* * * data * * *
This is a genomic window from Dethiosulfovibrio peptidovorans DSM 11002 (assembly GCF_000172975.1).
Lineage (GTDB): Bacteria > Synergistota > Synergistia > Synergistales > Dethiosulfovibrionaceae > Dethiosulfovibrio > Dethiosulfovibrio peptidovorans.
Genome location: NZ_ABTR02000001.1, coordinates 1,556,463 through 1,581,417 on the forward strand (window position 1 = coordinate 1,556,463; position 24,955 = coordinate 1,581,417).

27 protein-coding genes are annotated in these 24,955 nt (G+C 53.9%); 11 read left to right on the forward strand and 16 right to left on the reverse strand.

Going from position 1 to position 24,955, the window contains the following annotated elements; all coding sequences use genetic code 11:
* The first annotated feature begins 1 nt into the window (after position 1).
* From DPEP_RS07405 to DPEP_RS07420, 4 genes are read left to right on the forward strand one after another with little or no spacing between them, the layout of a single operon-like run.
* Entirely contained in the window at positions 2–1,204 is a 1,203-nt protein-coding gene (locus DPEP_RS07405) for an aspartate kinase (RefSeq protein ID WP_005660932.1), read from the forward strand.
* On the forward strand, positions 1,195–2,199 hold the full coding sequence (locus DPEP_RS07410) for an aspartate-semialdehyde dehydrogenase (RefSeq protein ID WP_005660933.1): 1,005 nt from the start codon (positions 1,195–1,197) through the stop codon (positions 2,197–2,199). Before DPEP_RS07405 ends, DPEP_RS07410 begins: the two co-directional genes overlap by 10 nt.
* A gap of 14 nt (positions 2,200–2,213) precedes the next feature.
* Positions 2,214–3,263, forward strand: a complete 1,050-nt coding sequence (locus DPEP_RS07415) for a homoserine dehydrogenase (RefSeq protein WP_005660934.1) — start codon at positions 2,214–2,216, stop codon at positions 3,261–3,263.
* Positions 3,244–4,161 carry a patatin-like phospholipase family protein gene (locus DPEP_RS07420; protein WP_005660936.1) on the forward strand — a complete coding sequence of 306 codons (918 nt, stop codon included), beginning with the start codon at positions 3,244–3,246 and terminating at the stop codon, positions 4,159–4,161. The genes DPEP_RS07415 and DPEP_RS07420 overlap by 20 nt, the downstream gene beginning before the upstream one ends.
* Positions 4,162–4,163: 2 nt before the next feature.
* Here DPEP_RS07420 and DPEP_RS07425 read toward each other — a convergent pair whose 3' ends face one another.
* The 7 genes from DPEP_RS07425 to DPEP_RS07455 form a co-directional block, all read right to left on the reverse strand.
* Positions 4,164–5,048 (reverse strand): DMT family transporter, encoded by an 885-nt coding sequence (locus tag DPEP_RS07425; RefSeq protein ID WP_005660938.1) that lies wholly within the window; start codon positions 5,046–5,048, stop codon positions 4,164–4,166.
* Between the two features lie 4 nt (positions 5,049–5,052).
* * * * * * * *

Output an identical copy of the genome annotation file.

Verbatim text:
This is a genomic window from Dethiosulfovibrio peptidovorans DSM 11002 (assembly GCF_000172975.1).
Lineage (GTDB): Bacteria > Synergistota > Synergistia > Synergistales > Dethiosulfovibrionaceae > Dethiosulfovibrio > Dethiosulfovibrio peptidovorans.
Genome location: NZ_ABTR02000001.1, coordinates 1,556,463 through 1,581,417 on the forward strand (window position 1 = coordinate 1,556,463; position 24,955 = coordinate 1,581,417).

27 protein-coding genes are annotated in these 24,955 nt (G+C 53.9%); 11 read left to right on the forward strand and 16 right to left on the reverse strand.

Going from position 1 to position 24,955, the window contains the following annotated elements; all coding sequences use genetic code 11:
* The first annotated feature begins 1 nt into the window (after position 1).
* From DPEP_RS07405 to DPEP_RS07420, 4 genes are read left to right on the forward strand one after another with little or no spacing between them, the layout of a single operon-like run.
* Entirely contained in the window at positions 2–1,204 is a 1,203-nt protein-coding gene (locus DPEP_RS07405) for an aspartate kinase (RefSeq protein ID WP_005660932.1), read from the forward strand.
* On the forward strand, positions 1,195–2,199 hold the full coding sequence (locus DPEP_RS07410) for an aspartate-semialdehyde dehydrogenase (RefSeq protein ID WP_005660933.1): 1,005 nt from the start codon (positions 1,195–1,197) through the stop codon (positions 2,197–2,199). Before DPEP_RS07405 ends, DPEP_RS07410 begins: the two co-directional genes overlap by 10 nt.
* A gap of 14 nt (positions 2,200–2,213) precedes the next feature.
* Positions 2,214–3,263, forward strand: a complete 1,050-nt coding sequence (locus DPEP_RS07415) for a homoserine dehydrogenase (RefSeq protein WP_005660934.1) — start codon at positions 2,214–2,216, stop codon at positions 3,261–3,263.
* Positions 3,244–4,161 carry a patatin-like phospholipase family protein gene (locus DPEP_RS07420; protein WP_005660936.1) on the forward strand — a complete coding sequence of 306 codons (918 nt, stop codon included), beginning with the start codon at positions 3,244–3,246 and terminating at the stop codon, positions 4,159–4,161. The genes DPEP_RS07415 and DPEP_RS07420 overlap by 20 nt, the downstream gene beginning before the upstream one ends.
* Positions 4,162–4,163: 2 nt before the next feature.
* Here DPEP_RS07420 and DPEP_RS07425 read toward each other — a convergent pair whose 3' ends face one another.
* The 7 genes from DPEP_RS07425 to DPEP_RS07455 form a co-directional block, all read right to left on the reverse strand.
* Positions 4,164–5,048 (reverse strand): DMT family transporter, encoded by an 885-nt coding sequence (locus tag DPEP_RS07425; RefSeq protein ID WP_005660938.1) that lies wholly within the window; start codon positions 5,046–5,048, stop codon positions 4,164–4,166.
* Between the two features lie 4 nt (positions 5,049–5,052).